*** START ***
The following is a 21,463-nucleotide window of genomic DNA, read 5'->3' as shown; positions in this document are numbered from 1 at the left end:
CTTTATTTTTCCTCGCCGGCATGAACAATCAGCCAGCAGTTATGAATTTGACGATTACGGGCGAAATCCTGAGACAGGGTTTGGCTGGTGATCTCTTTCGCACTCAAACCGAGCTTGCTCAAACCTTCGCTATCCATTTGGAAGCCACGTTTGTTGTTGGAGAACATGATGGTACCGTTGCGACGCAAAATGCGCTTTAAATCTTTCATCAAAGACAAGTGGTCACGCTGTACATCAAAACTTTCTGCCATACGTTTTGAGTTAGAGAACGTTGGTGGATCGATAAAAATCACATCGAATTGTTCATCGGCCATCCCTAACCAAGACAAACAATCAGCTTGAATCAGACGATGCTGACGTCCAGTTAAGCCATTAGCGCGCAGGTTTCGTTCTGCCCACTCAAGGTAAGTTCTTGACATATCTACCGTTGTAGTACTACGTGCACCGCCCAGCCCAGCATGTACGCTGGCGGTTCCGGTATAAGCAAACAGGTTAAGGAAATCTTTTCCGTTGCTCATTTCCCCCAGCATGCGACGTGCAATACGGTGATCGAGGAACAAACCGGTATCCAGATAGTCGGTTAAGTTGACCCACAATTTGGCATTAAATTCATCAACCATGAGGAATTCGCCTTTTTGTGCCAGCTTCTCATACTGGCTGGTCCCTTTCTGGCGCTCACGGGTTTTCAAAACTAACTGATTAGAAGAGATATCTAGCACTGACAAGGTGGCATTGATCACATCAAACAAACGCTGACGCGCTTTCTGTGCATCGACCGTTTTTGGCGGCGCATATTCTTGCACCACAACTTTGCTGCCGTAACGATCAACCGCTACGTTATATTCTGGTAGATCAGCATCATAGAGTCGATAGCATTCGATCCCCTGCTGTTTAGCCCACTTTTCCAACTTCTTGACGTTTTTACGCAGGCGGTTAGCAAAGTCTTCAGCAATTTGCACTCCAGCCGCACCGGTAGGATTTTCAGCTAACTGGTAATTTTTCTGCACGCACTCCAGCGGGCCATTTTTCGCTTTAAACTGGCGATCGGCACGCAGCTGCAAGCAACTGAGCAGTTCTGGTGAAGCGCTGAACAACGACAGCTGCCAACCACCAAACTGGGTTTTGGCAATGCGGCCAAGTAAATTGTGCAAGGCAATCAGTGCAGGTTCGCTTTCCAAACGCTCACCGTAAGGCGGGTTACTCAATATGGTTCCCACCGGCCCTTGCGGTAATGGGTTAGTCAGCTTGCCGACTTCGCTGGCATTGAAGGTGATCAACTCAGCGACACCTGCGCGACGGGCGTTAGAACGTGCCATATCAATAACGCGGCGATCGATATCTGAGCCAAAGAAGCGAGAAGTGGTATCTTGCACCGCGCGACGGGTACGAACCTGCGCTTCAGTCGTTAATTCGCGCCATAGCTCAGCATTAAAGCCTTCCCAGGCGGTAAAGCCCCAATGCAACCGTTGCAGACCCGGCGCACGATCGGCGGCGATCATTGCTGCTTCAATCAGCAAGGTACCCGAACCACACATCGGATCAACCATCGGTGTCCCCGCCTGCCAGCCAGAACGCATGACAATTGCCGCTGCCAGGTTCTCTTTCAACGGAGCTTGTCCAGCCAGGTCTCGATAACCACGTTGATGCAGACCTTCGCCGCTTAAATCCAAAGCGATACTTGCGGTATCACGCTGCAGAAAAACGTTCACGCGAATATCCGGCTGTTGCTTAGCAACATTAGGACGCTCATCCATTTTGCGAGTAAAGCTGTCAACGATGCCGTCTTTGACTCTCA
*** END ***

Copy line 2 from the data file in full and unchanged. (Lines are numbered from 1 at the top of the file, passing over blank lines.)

CTTTATTTTTCCTCGCCGGCATGAACAATCAGCCAGCAGTTATGAATTTGACGATTACGGGCGAAATCCTGAGACAGGGTTTGGCTGGTGATCTCTTTCGCACTCAAACCGAGCTTGCTCAAACCTTCGCTATCCATTTGGAAGCCACGTTTGTTGTTGGAGAACATGATGGTACCGTTGCGACGCAAAATGCGCTTTAAATCTTTCATCAAAGACAAGTGGTCACGCTGTACATCAAAACTTTCTGCCATACGTTTTGAGTTAGAGAACGTTGGTGGATCGATAAAAATCACATCGAATTGTTCATCGGCCATCCCTAACCAAGACAAACAATCAGCTTGAATCAGACGATGCTGACGTCCAGTTAAGCCATTAGCGCGCAGGTTTCGTTCTGCCCACTCAAGGTAAGTTCTTGACATATCTACCGTTGTAGTACTACGTGCACCGCCCAGCCCAGCATGTACGCTGGCGGTTCCGGTATAAGCAAACAGGTTAAGGAAATCTTTTCCGTTGCTCATTTCCCCCAGCATGCGACGTGCAATACGGTGATCGAGGAACAAACCGGTATCCAGATAGTCGGTTAAGTTGACCCACAATTTGGCATTAAATTCATCAACCATGAGGAATTCGCCTTTTTGTGCCAGCTTCTCATACTGGCTGGTCCCTTTCTGGCGCTCACGGGTTTTCAAAACTAACTGATTAGAAGAGATATCTAGCACTGACAAGGTGGCATTGATCACATCAAACAAACGCTGACGCGCTTTCTGTGCATCGACCGTTTTTGGCGGCGCATATTCTTGCACCACAACTTTGCTGCCGTAACGATCAACCGCTACGTTATATTCTGGTAGATCAGCATCATAGAGTCGATAGCATTCGATCCCCTGCTGTTTAGCCCACTTTTCCAACTTCTTGACGTTTTTACGCAGGCGGTTAGCAAAGTCTTCAGCAATTTGCACTCCAGCCGCACCGGTAGGATTTTCAGCTAACTGGTAATTTTTCTGCACGCACTCCAGCGGGCCATTTTTCGCTTTAAACTGGCGATCGGCACGCAGCTGCAAGCAACTGAGCAGTTCTGGTGAAGCGCTGAACAACGACAGCTGCCAACCACCAAACTGGGTTTTGGCAATGCGGCCAAGTAAATTGTGCAAGGCAATCAGTGCAGGTTCGCTTTCCAAACGCTCACCGTAAGGCGGGTTACTCAATATGGTTCCCACCGGCCCTTGCGGTAATGGGTTAGTCAGCTTGCCGACTTCGCTGGCATTGAAGGTGATCAACTCAGCGACACCTGCGCGACGGGCGTTAGAACGTGCCATATCAATAACGCGGCGATCGATATCTGAGCCAAAGAAGCGAGAAGTGGTATCTTGCACCGCGCGACGGGTACGAACCTGCGCTTCAGTCGTTAATTCGCGCCATAGCTCAGCATTAAAGCCTTCCCAGGCGGTAAAGCCCCAATGCAACCGTTGCAGACCCGGCGCACGATCGGCGGCGATCATTGCTGCTTCAATCAGCAAGGTACCCGAACCACACATCGGATCAACCATCGGTGTCCCCGCCTGCCAGCCAGAACGCATGACAATTGCCGCTGCCAGGTTCTCTTTCAACGGAGCTTGTCCAGCCAGGTCTCGATAACCACGTTGATGCAGACCTTCGCCGCTTAAATCCAAAGCGATACTTGCGGTATCACGCTGCAGAAAAACGTTCACGCGAATATCCGGCTGTTGCTTAGCAACATTAGGACGCTCATCCATTTTGCGAGTAAAGCTGTCAACGATGCCGTCTTTGACTCTCA